Comets - 114P/Wiseman-Skiff - 0114P
Type Periodic Perihelion Date 14 January 2020 Perihelion Distance (q) 1.6 Aphelion Distance (Q) 5.5 Period (Years) 6.7 Eccentricity (e) 0.55 Inclination (i) 18.3 Click for NASA orbit diagram
Hills Observatory: 1 January 2013 to 30 March 2020
COMETS COMETS
DEEP SKY DEEP SKY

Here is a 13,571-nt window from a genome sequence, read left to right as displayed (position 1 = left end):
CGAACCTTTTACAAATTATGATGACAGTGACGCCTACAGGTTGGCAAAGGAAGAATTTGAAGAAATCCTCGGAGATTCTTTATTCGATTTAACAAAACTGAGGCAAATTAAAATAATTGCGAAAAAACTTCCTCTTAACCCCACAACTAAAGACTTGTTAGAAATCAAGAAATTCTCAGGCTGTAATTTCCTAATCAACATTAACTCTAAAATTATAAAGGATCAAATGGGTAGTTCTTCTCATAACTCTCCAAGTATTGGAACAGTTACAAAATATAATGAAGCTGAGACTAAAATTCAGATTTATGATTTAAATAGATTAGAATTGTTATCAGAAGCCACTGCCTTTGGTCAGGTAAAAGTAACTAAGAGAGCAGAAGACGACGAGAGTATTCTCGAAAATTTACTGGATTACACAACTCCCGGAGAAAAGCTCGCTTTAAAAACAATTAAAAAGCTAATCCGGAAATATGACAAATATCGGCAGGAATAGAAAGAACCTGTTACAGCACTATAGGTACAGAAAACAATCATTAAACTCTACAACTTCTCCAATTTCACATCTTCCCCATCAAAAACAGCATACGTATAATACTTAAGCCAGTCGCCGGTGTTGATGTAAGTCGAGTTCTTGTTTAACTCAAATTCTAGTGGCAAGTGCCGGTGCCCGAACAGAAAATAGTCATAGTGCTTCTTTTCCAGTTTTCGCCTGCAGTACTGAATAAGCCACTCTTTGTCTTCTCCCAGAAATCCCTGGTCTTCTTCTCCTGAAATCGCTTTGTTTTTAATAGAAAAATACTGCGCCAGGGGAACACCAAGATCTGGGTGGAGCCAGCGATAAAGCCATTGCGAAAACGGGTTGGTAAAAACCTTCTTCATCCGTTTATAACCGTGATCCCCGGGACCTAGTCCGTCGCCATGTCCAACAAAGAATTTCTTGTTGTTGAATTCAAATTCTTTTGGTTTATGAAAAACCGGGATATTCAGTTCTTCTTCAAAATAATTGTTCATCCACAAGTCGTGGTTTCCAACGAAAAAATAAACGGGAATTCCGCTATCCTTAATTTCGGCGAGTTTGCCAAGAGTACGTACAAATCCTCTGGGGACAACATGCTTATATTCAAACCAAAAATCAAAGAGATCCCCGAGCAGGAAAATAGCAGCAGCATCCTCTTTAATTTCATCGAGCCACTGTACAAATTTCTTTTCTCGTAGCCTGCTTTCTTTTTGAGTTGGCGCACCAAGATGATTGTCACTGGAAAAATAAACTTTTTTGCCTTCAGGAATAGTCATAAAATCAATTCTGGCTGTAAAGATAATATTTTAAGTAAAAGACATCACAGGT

This comet was found during January 1987 by Jennifer Wiseman on two photographic plates exposed on 28 December 1986 by Brian Skiff at Lowell Observatory's Anderson Mesa Station. The magnitude was estimated as 14. Skiff and Wiseman were able to confirm the comet on 19 January 1987. The comet had faded to magnitude 14.5. On both occasions the comet appeared diffuse with a strong condensation. The first orbit was computed and published by Brian G. Marsden on 21 January. He used 6 positions obtained during the period of 28 December to 21 January and indicated the comet was moving in a short-period orbit. He determined the perihelion date as 22 November 1986, the perihelion distance as 1.506 AU, and the orbital period as 6.53 years. Marsden said the orbit indicated the comet passed about 0.25 AU from Jupiter during 1984. With nearly a month of observations, this orbit was little different from later orbits computed with several months of observations. The comet was kept under observation until 25 May 1987 when T. Gehrels and J. V. Scotti (Steward Observatory, Arizona, USA) obtained an image of magnitude 19.4 with the 0.91-m Spacewatch telescope. S. Nakano predicted the comet would next arrive at perihelion on 4 June 1993. B. Schmidt obtained three CCD images with the Multiple-Mirror Telescope on Mt. Hopkins on 2 February 1993. These revealed "suspected" weak images. Unfortunately, the images were not certain enough to establish a recovery had been made. No other successful attempts were made until James V. Scotti announced he had recovered the comet on Spacewatch images exposed on 16 December. The magnitude was then 20.8 and Scotti said the coma was 13 arc seconds in diameter. In addition, the nuclear condensation had a magnitude of 22.6 and a faint tail extended 0.34 arc minute toward PA 286°. Scotti subsequently found the comet on a single CCD image obtained with Spacewatch. The positions confirmed that the faint object detected by Schmidt in February was the comet. The positions also indicated the prediction by Nakano required a correction of only -0.08 day. No additional observations were obtained during this apparition. The comet was recovered by astronomers at Kitt Peak on 13 September 1999. The comet's total magnitude exceeded 13 during November of 1999. The final observation was also obtained at Kitt Peak on 1 May 2000. Date 10x10 mag Error Kphot mag Coma ' 30-Jul-19 20.16 0.15 20.1 0.2 26-Aug-19 19.07 0.07 18.9 0.2 10-Sep-19 18.52 0.08 18.2 0.2 01-Oct-19 17.59 0.02 17.3 0.3 28-Oct-19 16.37 0.01 15.7 0.5 04-Nov-19 16.08 0.01 14.7 0.8 19-Nov-19 15.59 0.02 14.5 0.8 27-Nov-19 15.47 0.02 14.1 1.0 03-Dec-19 15.38 0.02 13.6 1.4 20-Dec-19 15.36 0.02 13.4 1.1 27-Dec-19 15.46 0.03 13.4 1.1 14-Jan-20 16.11 0.01 14.0 1.0 22-Jan-20 16.29 0.01 14.6 0.9 11-Feb-20 16.69 0.02 15.4 0.7 20-Feb-20 17.07 0.02 15.5 0.8 11-Mar-20 17.76 0.07 17.1 0.4